Once these members are named, the Connectional Table will be replaced by a new governing body, the General Council for Strategy and Oversight, which will be composed of 45 people who represent the diversity and inclusiveness of The United Methodist Church and will have oversight of the Center. Twenty-eight members will be elected during Jurisdictional and Central Conference meetings. The process will remain the same as it was for membership on the Connectional Table: 21 members from the Jurisdictions, with the number from each determined by the secretary of the General Conference, and one member each from the seven Central Conferences. Five bishops will be appointed by the Council of Bishops, including one bishop to serve as chair of the Council. Within 90 days of General Conference, the five Racial Ethnic Caucuses will each select one representative. The Advisory Committee on Ministries with Young People will elect three persons from its 54-member committee to also serve. This body will be comprised of members representing UM Youth, UM Young Adults, UM Workers with Young People, and Central Conference and Racial Ethnic Caucus representatives.
The remaining members of the General Council for Strategy and Oversight are the chief executives of the General Board of Pensions and Health Benefits, United Methodist Publishing House, United Methodist Men and United Methodist Women.
Also, within 90 days of the close of General Conference, the governing boards of the nine general agencies named in the legislation must meet to transfer responsibility and property to the Center. This includes: the General Council on Finance and Administration, the General Board of Global Ministries, the General Board of Higher Education and Ministry, the General Board of Church and Society, the General Board of Discipleship, the Commission on Archives and History, the General Commission on Communications, the General Commission on Religion and Race, and the General Commission on the Status and Role of Women.
Once the governing boards are in place, the work of evaluating and aligning resources begins. The Center will consider how to redirect up to $60 million of World Service Funds to support development of young people's lay leadership; Central Conference theological education; the recruiting and training of United Methodist ministerial students under the age of 35; and creating vital congregations.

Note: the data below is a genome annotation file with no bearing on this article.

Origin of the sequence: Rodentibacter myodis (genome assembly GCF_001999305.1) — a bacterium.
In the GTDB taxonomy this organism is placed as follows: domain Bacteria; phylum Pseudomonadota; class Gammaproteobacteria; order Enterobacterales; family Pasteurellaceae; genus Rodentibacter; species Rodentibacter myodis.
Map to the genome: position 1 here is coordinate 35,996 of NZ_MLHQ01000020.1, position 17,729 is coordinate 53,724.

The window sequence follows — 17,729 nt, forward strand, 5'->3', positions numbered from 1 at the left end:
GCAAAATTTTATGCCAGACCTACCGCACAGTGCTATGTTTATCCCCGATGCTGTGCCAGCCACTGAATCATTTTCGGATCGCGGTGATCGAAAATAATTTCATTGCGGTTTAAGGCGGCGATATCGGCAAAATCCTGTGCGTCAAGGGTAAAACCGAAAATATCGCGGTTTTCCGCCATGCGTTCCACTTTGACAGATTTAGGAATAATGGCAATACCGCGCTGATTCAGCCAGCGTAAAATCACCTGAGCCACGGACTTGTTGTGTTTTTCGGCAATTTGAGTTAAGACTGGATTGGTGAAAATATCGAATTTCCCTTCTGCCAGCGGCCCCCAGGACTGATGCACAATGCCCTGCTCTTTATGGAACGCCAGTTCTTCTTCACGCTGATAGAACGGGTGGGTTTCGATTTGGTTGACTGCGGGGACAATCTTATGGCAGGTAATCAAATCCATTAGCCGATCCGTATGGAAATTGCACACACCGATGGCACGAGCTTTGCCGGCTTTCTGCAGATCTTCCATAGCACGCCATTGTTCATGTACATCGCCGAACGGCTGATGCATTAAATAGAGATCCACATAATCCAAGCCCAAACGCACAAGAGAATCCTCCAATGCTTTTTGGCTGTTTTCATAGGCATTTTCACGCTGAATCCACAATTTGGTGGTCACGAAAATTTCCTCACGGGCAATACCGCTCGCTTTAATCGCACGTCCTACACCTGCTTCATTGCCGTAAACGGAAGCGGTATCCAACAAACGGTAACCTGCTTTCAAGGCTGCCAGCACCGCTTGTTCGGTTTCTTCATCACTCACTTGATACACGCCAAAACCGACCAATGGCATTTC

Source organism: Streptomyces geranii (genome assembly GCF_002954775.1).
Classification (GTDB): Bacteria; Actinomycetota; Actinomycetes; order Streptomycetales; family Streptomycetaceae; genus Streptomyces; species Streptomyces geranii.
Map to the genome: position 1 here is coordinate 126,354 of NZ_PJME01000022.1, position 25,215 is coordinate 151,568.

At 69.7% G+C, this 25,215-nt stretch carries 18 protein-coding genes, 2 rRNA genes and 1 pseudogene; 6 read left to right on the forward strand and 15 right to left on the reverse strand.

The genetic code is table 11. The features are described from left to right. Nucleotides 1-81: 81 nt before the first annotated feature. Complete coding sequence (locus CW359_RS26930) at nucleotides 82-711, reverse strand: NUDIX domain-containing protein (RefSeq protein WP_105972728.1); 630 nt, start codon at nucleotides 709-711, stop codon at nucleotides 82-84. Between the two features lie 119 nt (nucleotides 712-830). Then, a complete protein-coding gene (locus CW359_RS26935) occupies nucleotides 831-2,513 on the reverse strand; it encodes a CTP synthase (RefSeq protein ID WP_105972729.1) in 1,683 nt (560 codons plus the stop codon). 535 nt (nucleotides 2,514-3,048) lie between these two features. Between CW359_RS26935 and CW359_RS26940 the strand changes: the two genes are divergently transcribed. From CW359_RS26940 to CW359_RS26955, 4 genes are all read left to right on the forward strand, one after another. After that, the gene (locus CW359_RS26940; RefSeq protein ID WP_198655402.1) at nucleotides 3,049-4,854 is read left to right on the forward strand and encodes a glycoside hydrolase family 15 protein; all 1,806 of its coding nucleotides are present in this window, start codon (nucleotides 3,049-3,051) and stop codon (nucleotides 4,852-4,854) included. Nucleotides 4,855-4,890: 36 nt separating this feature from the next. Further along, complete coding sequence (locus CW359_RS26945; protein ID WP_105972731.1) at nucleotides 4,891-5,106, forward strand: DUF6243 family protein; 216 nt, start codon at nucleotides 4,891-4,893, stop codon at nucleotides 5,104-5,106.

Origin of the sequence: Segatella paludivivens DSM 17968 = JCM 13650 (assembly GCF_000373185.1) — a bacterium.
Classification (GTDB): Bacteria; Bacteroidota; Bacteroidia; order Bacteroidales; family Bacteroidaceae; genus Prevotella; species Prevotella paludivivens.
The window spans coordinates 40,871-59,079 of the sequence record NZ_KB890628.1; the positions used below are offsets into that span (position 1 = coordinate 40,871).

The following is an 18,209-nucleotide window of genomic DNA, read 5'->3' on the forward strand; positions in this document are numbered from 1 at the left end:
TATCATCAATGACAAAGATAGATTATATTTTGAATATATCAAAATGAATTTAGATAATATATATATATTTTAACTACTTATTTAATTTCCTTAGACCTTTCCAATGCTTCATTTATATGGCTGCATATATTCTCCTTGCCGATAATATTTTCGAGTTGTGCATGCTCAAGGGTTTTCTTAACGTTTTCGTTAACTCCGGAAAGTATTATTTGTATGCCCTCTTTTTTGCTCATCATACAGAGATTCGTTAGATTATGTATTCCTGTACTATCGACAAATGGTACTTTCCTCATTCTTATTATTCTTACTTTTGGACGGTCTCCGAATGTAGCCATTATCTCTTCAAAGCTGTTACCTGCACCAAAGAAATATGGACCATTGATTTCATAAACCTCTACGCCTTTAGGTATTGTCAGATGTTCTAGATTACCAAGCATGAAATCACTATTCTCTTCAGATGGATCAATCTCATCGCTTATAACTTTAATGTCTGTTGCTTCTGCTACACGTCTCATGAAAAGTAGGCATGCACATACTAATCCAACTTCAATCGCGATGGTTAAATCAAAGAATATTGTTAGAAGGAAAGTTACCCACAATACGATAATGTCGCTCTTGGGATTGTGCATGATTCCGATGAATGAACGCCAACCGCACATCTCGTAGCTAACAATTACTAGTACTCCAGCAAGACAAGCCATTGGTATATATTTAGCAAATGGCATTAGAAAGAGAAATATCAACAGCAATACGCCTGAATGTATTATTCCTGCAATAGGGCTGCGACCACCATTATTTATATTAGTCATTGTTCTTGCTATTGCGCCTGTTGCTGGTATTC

The 15-member board will also be working to align the functions of the general agencies into five areas: Offices of Shared Services; Offices of Congregational Development; Offices of Leadership Excellence; Offices of Missional Engagement; and Offices of Justice and Reconciliation. These five offices would report to an Executive General Secretary who would be appointed within the first 24 months.
Working for Results
In my conversations across the Church I have heard a wide variety of responses to this proposed plan to realign the agencies. "Isn't this sudden, even rushed?" asked a young adult church leader. The reality is that the Church has been at this realignment for years. We have been studying and evaluating different aspects of the church for the past three decades.
We can't deny the proof that change is needed. We have much to gain for making this transition now and empowering the annual conferences and local churches to create vital congregations through greater resources and coordinated efforts at all levels of the church.
As the research in the Call To Action Report tells us, "Part of John Wesley's genius in founding and leading the Methodist movement was his ability to focus on what worked. In his Explanatory Notes on the New Testament for 1 Corinthians 14:5, he made usefulness a primary virtue: 'By this alone are we to estimate all our gifts and talents.'" We know the functions that our boards and agencies provide are necessary for the task of creating vital congregations; however we have outgrown the structure itself. We have the opportunity now to focus on greater fruitfulness and to better evaluate what we need moving forward.
All of the legislation coming from the Connectional Table regarding agency realignment is available online. [Editor's note: This legislation is available on UM Insight by clicking here].
A New Church
Even though General Conference legislation is important, we know that it is only one part of the bigger vision and the process to truly becoming a new church. As the Hymn number 87 in The United Methodist Hymnal asks us, "What Gift Can We Bring?"
I hope that we would bring our faith and willingness to be a part of God's new creation. I hope that we "give thanks for the past, for those who had vision, who planted and watered so dreams could come true. Give thanks for the now, for study, for worship, for mission that bids us turn prayer into deed."
Our resurrection faith calls us to a new future, a new church. May we turn our prayers into deeds!